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Shame expressions reduce the recipient's insult from outgroup reparations

[journal article]

Giner-Sorolla, Roger; Castano, Emanuele; Espinosa, Pablo; Brown, Rupert

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Please use the following Persistent Identifier (PID) to cite this document:http://nbn-resolving.de/urn:nbn:de:0168-ssoar-243396

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Abstract Despite a growing literature on the consequences of group-based guilt and shame, little work has examined how expressions of self-conscious emotions are received by targets of collective wrongdoing. Two experiments tested the hypothesis that when an outgroup member offers apologies accompanied by reparations, the recipients are likely to take insult unless the outgroup member expresses the self-abasing emotion of shame rather than guilt. Experiment 1 showed that when reparations were offered, participants were less insulted by shame than guilt expressed by an outgroup member, rather than an ingroup member. Experiment 2 improved Experiment 1 by manipulating the culprit's action (reparation vs. withdrawal), and this experiment replicated Experiment 1's interaction on a measure of insult, but only when reparations were offered. These interactions on insult were not explained by the emotion’s perceived intensity or surprisingness. Our results indicate a possible functional aspect of expressions of shame in an intergroup context. Self-abasement, as opposed to a mere admission of culpability and regret, can reduce the insult taken from an outgroup's reparations.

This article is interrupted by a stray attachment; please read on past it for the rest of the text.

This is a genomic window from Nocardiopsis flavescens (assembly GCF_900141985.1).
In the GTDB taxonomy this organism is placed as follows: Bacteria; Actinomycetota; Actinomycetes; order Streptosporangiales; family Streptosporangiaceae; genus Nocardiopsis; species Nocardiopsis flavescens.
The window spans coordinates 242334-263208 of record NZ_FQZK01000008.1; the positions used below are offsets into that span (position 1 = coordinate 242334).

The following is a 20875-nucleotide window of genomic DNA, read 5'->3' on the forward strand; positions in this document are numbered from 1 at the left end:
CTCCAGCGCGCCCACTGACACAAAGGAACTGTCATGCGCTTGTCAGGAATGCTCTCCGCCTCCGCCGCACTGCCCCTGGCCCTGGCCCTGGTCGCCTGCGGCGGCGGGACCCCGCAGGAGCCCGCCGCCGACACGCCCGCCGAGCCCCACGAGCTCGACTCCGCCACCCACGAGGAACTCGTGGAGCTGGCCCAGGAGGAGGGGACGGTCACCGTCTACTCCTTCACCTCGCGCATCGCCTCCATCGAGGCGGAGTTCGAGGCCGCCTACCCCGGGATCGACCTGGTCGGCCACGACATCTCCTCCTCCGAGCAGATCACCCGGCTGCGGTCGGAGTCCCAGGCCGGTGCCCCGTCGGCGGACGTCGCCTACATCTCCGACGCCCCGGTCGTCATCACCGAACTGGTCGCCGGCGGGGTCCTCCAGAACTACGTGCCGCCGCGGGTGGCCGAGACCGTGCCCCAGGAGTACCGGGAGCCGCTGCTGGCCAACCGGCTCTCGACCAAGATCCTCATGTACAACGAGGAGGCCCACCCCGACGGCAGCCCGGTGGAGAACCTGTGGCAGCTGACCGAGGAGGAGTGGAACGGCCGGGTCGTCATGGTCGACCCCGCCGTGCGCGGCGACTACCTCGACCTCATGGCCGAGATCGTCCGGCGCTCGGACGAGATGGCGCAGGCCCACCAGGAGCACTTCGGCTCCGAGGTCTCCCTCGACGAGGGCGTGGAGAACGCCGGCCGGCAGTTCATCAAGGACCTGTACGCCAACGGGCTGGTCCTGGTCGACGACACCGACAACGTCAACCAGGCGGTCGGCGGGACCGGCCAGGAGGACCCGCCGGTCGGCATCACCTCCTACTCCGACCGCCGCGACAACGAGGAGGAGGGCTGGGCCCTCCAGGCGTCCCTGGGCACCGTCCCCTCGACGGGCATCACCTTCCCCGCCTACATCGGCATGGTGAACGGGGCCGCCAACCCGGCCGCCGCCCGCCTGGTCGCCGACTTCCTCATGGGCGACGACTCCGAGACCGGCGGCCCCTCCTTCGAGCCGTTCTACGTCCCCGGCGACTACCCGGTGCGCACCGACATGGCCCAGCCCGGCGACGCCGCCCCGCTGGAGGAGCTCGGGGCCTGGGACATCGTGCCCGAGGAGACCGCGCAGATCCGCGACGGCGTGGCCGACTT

Classification Social Psychology
Free Keywords Intergroup emotions; Guilt; Shame; Apology
Document language English
Publication Year 2008
Page/Pages p. 519-526
Journal Journal of Experimental Social Psychology, 44 (2008) 3
DOI http://dx.doi.org/10.1016/j.jesp.2007.08.003
Status Postprint; peer reviewed
Licence PEER Licence Agreement (applicable only to documents from PEER project)